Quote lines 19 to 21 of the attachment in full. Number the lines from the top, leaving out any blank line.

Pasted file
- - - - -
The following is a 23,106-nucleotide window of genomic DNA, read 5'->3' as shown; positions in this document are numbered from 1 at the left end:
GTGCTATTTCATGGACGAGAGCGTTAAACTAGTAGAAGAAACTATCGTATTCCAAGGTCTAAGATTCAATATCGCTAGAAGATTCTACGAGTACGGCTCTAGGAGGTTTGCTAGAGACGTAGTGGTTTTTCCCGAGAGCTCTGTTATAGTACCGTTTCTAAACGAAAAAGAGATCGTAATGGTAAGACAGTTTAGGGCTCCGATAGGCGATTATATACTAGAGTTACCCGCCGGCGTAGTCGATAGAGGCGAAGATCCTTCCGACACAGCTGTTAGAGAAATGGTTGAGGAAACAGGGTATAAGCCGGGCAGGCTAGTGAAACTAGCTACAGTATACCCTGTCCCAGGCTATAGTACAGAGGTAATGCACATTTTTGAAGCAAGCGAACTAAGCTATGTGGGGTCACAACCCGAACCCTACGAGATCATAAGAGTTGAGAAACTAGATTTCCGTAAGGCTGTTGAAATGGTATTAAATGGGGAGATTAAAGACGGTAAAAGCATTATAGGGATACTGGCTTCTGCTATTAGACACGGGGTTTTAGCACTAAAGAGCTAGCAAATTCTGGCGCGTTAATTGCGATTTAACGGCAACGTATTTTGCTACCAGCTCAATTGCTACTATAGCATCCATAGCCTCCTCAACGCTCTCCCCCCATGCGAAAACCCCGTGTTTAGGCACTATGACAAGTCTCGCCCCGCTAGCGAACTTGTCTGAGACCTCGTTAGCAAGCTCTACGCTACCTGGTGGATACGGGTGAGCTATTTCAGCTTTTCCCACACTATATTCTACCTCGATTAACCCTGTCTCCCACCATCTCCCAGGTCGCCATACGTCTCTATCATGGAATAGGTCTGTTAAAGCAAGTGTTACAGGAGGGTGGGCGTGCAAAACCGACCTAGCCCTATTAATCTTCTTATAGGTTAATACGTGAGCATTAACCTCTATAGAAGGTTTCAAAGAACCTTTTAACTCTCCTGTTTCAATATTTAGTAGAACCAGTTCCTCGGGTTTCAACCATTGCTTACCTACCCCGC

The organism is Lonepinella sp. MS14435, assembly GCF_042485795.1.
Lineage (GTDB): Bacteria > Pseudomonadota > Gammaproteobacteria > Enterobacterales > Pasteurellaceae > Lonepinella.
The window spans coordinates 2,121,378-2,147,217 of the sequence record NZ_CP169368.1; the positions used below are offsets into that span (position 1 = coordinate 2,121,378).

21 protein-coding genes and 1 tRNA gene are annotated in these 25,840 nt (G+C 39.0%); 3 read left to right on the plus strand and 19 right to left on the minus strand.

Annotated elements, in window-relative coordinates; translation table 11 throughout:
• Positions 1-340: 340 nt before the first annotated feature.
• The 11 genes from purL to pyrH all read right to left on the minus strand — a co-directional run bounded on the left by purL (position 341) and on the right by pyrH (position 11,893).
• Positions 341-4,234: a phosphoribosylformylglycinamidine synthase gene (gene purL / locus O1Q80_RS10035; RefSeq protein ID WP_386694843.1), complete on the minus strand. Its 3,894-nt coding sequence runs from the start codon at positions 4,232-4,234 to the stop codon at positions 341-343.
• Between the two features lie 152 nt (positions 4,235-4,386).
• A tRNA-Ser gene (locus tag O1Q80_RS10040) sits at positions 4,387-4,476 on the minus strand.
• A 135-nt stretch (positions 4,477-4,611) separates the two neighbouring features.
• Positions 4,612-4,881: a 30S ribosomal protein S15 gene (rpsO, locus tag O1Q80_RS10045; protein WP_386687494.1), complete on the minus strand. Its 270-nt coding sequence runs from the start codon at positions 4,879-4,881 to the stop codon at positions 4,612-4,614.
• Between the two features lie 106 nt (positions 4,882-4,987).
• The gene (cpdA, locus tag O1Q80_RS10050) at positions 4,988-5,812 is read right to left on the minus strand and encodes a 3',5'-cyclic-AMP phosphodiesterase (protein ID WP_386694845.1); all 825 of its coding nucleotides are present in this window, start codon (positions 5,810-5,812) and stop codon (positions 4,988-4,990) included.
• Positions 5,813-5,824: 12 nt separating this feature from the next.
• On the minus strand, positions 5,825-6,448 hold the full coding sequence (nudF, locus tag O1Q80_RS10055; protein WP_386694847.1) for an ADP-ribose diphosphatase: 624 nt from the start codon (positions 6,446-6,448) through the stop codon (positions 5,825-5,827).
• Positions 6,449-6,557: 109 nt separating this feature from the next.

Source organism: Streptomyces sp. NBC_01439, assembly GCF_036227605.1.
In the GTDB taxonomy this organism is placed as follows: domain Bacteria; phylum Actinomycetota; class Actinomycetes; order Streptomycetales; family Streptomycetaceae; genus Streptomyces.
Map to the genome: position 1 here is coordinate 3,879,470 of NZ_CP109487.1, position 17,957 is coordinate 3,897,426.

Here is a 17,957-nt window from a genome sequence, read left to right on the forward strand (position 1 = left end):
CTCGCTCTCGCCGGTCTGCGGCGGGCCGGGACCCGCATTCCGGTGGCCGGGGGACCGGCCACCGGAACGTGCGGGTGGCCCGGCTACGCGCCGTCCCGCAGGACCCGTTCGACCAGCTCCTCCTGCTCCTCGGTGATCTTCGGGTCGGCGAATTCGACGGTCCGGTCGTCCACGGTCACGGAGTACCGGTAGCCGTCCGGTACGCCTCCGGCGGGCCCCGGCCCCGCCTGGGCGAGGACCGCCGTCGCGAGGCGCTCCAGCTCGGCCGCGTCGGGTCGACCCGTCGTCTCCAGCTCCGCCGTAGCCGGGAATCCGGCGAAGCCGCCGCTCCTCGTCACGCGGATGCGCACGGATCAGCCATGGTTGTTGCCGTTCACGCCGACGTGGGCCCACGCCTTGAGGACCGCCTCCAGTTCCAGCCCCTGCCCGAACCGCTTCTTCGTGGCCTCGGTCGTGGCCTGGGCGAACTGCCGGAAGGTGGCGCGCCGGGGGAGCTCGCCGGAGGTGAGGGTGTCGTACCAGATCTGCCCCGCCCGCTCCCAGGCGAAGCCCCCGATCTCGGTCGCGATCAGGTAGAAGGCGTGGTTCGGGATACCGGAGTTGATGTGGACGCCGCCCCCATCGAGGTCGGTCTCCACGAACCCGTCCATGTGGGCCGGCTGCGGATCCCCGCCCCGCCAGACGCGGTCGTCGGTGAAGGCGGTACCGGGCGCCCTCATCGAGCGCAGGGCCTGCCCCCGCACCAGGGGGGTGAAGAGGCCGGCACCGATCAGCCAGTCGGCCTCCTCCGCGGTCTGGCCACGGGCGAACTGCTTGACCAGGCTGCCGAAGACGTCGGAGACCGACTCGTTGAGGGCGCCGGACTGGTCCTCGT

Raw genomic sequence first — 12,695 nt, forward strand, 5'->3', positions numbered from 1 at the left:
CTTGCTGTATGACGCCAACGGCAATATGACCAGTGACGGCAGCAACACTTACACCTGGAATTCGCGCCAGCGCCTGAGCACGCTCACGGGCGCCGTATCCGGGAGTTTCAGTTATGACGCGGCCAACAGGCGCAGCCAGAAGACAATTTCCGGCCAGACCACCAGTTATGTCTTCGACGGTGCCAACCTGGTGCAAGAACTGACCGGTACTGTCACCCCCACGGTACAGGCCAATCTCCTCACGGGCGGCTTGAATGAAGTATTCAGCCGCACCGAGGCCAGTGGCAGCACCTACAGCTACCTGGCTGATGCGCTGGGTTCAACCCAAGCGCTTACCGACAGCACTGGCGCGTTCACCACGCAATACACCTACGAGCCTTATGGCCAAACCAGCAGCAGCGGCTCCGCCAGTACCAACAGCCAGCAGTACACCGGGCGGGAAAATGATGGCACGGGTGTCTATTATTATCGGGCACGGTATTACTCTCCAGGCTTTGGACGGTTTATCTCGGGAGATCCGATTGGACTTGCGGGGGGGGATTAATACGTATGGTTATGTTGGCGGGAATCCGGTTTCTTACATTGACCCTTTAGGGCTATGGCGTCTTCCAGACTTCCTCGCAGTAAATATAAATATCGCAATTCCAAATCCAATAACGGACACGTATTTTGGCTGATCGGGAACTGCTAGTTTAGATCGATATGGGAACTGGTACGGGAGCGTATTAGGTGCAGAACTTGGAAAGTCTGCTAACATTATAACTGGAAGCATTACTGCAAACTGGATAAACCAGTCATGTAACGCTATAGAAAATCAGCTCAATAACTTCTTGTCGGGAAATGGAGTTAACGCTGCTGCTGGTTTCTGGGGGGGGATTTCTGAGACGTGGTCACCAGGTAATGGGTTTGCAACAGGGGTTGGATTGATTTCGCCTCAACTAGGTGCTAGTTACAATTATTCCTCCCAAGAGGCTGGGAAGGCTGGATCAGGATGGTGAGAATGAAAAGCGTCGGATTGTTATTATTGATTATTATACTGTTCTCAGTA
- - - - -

• Positions 6,449-6,557: 109 nt separating this feature from the next.

Source organism: Streptomyces sp. NBC_01439, assembly GCF_036227605.1.
In the GTDB taxonomy this organism is placed as follows: domain Bacteria; phylum Actinomycetota; class Actinomycetes; order Streptomycetales; family Streptomycetaceae; genus Streptomyces.